# Multiplication of Taylor series

#### cozza

The question is:

Use multiplication of Taylor series to find the quartic Taylor polynomial about 0 for the function:

$$\displaystyle f(x)=\frac{sinx}{\sqrt{1+x}}$$ evaluating the coefficients.

For sin x the standard Taylor series about 0 is:
$$\displaystyle x-\frac{1}{3!}x^3+...$$

For $$\displaystyle \sqrt{1+x}$$ this can be rearranged to fit the standard Talor series
$$\displaystyle (1+x)^\alpha$$, which is

$$\displaystyle 1+\alpha x+\frac{\alpha(\alpha-1)}{2!}x^2+\frac{\alpha(\alpha-1)(\alpha-2)}{3!}x^3$$ ...

Multiplying these two together the answer I get is

$$\displaystyle \frac{1}{2}x+\frac{3}{8}x^2+\frac{5}{96}x^3+\frac{35}{128}x^4$$

Does this look along the right lines? (Worried)

#### Ackbeet

MHF Hall of Honor
No, that's incorrect, I'm afraid. You need to get the series for $$\displaystyle \frac{1}{\sqrt{1+x}},$$ not $$\displaystyle \sqrt{1+x}.$$ Multiply those two series together to get the result.

#### cozza

No, that's incorrect, I'm afraid. You need to get the series for $$\displaystyle \frac{1}{\sqrt{1+x}},$$ not $$\displaystyle \sqrt{1+x}.$$ Multiply those two series together to get the result.
We have a list of 6 standard Taylor series about 0 that we have been told to use. There isn't one for $$\displaystyle \frac{1}{\sqrt{1+x}}$$, which is why I used the one for $$\displaystyle (1+x)^\alpha$$

#### Ackbeet

MHF Hall of Honor
Well, then use $$\displaystyle \alpha=-\frac{1}{2}.$$ Is that what you used?

#### cozza

Well, then use $$\displaystyle \alpha=-\frac{1}{2}.$$ Is that what you used?
That's what I used, but haven't got the correct answer. In the next part of the question we have to use a software programme that we're given to check we have the correct answer, so I know what it should be, but can't seem to get it right

#### Ackbeet

MHF Hall of Honor
Hmm. We have

$$\displaystyle \displaystyle{\sin(x)=x-\frac{x^{3}}{3!}+\dots,$$ as you had before. We don't need more terms because we're only looking for the first four terms. According to your formula there, we have

$$\displaystyle \displaystyle{(1+x)^{\alpha}=1+\alpha x+\frac{\alpha(\alpha-1)}{2!}x^2+\frac{\alpha(\alpha-1)(\alpha-2)}{3!}x^3},$$

so

$$\displaystyle \displaystyle{(1+x)^{-1/2}=1+(-1/2) x+\frac{(-1/2)(-1/2-1)}{2!}x^2+\frac{(-1/2)(-1/2-1)(-1/2-2)}{3!}x^3+\dots}$$
$$\displaystyle \displaystyle{=1-x/2+\frac{3x^{2}}{8}-\frac{5 x^{3}}{16}+\dots}$$

We don't need more terms than these, because the lowest power of x in the sin series is to the first power; hence, the cubic in this series will go to a fourth power.

Both of these are correct. Moving on, then:

$$\displaystyle \displaystyle{\frac{\sin(x)}{\sqrt{1+x}}=\left(x-\frac{x^{3}}{3!}+\dots\right)\left(1-x/2+\frac{3x^{2}}{8}-\frac{5 x^{3}}{16}+\dots\right)}$$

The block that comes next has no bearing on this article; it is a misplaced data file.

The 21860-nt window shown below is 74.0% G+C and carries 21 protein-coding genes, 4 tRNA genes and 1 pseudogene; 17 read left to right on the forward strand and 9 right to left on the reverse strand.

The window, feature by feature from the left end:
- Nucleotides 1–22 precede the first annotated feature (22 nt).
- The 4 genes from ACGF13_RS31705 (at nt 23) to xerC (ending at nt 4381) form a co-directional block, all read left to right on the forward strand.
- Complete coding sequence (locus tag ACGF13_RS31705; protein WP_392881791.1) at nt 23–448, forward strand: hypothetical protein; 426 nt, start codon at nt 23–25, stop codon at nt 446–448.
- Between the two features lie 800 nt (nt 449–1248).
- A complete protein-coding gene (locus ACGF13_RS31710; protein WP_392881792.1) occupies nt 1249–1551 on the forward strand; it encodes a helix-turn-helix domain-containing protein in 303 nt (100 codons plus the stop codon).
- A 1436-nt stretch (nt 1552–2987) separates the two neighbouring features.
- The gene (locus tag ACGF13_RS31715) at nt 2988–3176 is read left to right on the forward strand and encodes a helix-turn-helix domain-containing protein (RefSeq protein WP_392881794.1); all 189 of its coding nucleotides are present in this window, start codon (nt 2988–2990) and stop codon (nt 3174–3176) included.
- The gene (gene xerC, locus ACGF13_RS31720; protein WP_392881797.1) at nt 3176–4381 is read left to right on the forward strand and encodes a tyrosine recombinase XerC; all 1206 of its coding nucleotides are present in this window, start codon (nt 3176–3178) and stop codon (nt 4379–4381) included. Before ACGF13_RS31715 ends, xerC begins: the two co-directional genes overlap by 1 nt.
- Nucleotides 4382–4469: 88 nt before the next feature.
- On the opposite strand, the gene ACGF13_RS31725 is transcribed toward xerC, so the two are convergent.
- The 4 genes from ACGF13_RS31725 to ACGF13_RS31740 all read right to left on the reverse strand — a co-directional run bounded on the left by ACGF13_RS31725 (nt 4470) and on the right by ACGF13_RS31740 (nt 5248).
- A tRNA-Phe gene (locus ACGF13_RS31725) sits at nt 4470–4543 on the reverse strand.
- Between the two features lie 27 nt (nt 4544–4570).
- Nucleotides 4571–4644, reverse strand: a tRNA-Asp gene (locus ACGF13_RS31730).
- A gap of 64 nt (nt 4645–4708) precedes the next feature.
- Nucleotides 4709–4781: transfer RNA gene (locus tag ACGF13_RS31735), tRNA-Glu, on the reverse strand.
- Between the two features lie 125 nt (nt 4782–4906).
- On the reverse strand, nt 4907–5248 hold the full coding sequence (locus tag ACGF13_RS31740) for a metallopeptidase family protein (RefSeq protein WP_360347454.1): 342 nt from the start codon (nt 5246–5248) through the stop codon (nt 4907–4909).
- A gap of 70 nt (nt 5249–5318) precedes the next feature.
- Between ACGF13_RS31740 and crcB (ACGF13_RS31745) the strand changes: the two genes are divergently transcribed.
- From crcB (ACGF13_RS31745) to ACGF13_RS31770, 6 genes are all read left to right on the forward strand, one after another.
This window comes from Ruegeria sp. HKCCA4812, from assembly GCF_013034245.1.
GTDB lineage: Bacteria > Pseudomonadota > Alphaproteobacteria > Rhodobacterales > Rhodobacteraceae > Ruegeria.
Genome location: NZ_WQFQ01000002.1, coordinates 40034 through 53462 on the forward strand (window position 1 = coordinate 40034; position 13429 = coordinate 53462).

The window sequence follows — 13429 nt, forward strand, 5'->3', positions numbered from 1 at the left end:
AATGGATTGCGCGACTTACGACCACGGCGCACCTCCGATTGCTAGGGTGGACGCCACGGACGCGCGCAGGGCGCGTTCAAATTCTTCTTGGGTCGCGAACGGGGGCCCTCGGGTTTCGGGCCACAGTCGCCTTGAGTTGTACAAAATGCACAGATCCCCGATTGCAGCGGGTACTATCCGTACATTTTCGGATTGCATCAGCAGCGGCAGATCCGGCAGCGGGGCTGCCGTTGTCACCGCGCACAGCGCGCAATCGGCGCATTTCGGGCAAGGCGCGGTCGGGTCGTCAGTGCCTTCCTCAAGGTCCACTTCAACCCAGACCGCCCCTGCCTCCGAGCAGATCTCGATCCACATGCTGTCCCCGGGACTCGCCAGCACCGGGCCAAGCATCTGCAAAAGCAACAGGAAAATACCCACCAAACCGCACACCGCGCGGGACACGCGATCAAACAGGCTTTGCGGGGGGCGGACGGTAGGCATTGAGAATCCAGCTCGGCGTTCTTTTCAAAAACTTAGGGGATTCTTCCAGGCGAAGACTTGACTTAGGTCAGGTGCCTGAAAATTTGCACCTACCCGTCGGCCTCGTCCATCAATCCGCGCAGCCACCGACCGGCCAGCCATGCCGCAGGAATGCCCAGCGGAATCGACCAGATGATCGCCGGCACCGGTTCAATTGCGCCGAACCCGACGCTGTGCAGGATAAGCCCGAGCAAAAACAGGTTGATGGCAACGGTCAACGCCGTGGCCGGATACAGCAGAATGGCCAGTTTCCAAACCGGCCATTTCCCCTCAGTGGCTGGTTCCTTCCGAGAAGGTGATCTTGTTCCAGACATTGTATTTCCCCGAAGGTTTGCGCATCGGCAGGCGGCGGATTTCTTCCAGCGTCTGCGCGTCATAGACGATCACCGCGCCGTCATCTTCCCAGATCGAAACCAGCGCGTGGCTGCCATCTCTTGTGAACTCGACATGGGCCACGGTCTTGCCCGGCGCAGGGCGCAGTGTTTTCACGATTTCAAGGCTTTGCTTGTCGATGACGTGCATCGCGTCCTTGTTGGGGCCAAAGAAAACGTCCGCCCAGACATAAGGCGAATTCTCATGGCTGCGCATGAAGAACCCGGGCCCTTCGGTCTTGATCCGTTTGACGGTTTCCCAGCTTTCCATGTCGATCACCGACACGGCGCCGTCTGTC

$$\displaystyle \displaystyle{=x-\frac{x^{2}}{2}+\frac{3x^{3}}{8}-\frac{5x^{4}}{16}-\frac{x^{3}}{6}+\frac{x^{4}}{12}+\dots}$$

$$\displaystyle \displaystyle{=x-\frac{x^{2}}{2}+\frac{5x^{3}}{24}-\frac{11x^{4}}{48}+\dots}$$

Can you see where your mistake is now?

#### cozza

Hmm. We have

$$\displaystyle \displaystyle{\sin(x)=x-\frac{x^{3}}{3!}+\dots,$$ as you had before. We don't need more terms because we're only looking for the first four terms. According to your formula there, we have

$$\displaystyle \displaystyle{(1+x)^{\alpha}=1+\alpha x+\frac{\alpha(\alpha-1)}{2!}x^2+\frac{\alpha(\alpha-1)(\alpha-2)}{3!}x^3},$$

so

$$\displaystyle \displaystyle{(1+x)^{-1/2}=1+(-1/2) x+\frac{(-1/2)(-1/2-1)}{2!}x^2+\frac{(-1/2)(-1/2-1)(-1/2-2)}{3!}x^3+\dots}$$
$$\displaystyle \displaystyle{=1-x/2+\frac{3x^{2}}{8}-\frac{5 x^{3}}{16}+\dots}$$

We don't need more terms than these, because the lowest power of x in the sin series is to the first power; hence, the cubic in this series will go to a fourth power.

Both of these are correct. Moving on, then:

$$\displaystyle \displaystyle{\frac{\sin(x)}{\sqrt{1+x}}=\left(x-\frac{x^{3}}{3!}+\dots\right)\left(1-x/2+\frac{3x^{2}}{8}-\frac{5 x^{3}}{16}+\dots\right)}$$

$$\displaystyle \displaystyle{=x-\frac{x^{2}}{2}+\frac{3x^{3}}{8}-\frac{5x^{4}}{16}-\frac{x^{3}}{6}+\frac{x^{4}}{12}+\dots}$$

$$\displaystyle \displaystyle{=x-\frac{x^{2}}{2}+\frac{5x^{3}}{24}-\frac{11x^{4}}{48}+\dots}$$

Can you see where your mistake is now?
Thank you so much for all your help. just one final question (I promise!). I worked out that I needed to take away $$\displaystyle \frac{1}{6}x^3$$ from $$\displaystyle \frac{3}{8}x^3$$ to get the correct coefficient and add $$\displaystyle \frac{1}{12}x^4$$to $$\displaystyle \frac{-5}{16}x^4$$, but I'm not sure where the $$\displaystyle \frac{1}{12}x^4$$ comes from? Thanks again (Happy)

#### Ackbeet

MHF Hall of Honor
The $$\displaystyle \frac{x^{4}}{12}$$ comes from multiplying the $$\displaystyle -\frac{x^{3}}{3!}=-\frac{x^{3}}{6}$$ in the sin expansion with the $$\displaystyle -\frac{x}{2}$$ in the square root expansion.

cozza